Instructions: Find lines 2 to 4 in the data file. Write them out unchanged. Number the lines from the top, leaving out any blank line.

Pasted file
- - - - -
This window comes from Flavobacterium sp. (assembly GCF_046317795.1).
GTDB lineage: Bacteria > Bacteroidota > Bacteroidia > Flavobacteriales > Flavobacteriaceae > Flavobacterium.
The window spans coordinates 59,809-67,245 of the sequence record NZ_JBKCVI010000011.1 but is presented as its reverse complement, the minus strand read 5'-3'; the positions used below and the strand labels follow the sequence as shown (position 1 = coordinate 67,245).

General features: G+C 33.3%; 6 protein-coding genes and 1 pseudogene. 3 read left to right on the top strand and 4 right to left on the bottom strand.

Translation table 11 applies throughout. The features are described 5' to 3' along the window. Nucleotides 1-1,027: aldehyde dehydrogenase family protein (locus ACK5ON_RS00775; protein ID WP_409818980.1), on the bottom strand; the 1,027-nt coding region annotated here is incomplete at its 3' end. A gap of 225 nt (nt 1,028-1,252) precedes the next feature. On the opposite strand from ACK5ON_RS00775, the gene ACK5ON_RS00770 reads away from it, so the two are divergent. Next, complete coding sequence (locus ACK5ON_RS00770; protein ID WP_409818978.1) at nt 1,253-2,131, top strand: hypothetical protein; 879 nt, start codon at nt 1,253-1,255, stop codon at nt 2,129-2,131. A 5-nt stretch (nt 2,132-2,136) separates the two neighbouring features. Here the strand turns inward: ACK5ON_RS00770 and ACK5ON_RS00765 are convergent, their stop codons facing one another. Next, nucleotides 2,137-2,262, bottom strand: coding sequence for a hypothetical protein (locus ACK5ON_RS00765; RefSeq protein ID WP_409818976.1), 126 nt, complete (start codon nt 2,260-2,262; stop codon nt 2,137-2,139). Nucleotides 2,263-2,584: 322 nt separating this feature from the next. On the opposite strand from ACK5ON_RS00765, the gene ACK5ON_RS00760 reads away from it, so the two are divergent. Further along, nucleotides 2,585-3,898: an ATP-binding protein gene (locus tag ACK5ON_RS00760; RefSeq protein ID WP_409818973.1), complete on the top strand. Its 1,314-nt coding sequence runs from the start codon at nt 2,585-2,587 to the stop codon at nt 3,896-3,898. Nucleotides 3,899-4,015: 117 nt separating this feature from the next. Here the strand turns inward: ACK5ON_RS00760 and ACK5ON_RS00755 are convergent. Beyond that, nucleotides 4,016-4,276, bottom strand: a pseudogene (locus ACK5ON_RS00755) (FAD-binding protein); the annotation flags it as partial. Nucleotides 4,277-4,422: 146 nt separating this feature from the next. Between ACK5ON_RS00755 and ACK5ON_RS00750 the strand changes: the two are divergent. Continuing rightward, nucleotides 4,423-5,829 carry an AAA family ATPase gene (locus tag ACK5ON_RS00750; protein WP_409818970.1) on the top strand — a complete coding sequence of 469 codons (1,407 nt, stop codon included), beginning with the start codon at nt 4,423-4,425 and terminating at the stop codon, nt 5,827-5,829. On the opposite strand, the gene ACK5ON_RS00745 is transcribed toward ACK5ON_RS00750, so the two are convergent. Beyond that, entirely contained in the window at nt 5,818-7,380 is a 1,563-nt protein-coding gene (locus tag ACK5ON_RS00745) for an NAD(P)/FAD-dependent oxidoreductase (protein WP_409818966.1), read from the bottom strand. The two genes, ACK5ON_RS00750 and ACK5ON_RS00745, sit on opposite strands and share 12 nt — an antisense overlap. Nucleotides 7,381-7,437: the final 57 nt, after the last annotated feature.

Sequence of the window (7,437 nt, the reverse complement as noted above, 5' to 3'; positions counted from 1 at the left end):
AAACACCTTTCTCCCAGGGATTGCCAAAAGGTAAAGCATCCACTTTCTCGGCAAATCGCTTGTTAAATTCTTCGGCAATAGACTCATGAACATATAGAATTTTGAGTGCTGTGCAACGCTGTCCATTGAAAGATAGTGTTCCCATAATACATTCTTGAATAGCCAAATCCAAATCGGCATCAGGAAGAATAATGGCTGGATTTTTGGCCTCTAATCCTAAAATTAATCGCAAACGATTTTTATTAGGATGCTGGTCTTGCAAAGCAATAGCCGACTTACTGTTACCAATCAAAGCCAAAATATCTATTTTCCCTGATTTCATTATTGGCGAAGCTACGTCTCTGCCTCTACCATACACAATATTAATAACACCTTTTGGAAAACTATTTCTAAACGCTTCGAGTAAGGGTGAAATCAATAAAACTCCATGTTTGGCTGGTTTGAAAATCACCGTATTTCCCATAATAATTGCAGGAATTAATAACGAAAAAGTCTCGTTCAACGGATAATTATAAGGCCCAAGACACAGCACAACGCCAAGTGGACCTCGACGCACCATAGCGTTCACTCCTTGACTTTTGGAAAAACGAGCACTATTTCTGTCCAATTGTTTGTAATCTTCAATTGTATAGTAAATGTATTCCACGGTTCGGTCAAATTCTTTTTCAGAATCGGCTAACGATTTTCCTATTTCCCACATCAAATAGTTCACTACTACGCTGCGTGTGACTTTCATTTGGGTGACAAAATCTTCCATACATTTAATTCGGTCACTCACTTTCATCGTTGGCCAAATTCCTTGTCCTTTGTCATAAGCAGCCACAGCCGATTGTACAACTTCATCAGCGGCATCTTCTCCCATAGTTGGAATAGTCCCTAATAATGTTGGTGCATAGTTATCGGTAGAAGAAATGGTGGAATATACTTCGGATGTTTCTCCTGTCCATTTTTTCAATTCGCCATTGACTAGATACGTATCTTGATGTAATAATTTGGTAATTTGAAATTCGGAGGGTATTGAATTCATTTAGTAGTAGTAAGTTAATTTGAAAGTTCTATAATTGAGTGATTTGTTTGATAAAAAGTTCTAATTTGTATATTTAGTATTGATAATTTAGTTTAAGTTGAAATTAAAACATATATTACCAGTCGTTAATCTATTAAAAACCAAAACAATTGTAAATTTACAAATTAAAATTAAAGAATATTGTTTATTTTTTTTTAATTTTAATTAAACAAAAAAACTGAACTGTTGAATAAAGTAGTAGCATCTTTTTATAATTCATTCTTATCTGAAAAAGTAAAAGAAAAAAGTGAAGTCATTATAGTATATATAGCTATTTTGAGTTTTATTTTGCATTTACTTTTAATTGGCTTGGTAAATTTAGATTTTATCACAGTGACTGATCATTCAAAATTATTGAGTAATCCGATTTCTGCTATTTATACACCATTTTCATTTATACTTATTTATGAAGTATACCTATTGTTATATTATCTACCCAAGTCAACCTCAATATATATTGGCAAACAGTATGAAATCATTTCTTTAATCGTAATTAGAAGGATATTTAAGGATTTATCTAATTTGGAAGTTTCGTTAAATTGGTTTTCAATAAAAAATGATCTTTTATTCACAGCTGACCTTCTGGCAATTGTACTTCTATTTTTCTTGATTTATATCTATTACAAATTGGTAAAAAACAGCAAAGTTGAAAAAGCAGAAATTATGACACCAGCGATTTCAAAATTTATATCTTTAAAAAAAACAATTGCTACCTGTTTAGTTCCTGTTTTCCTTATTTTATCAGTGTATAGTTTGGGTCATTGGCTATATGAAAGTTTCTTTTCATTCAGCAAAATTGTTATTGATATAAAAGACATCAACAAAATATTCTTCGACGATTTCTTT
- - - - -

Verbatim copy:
GTDB lineage: Bacteria > Bacteroidota > Bacteroidia > Flavobacteriales > Flavobacteriaceae > Flavobacterium.
The window spans coordinates 59,809-67,245 of the sequence record NZ_JBKCVI010000011.1 but is presented as its reverse complement, the minus strand read 5'-3'; the positions used below and the strand labels follow the sequence as shown (position 1 = coordinate 67,245).

General features: G+C 33.3%; 6 protein-coding genes and 1 pseudogene. 3 read left to right on the top strand and 4 right to left on the bottom strand.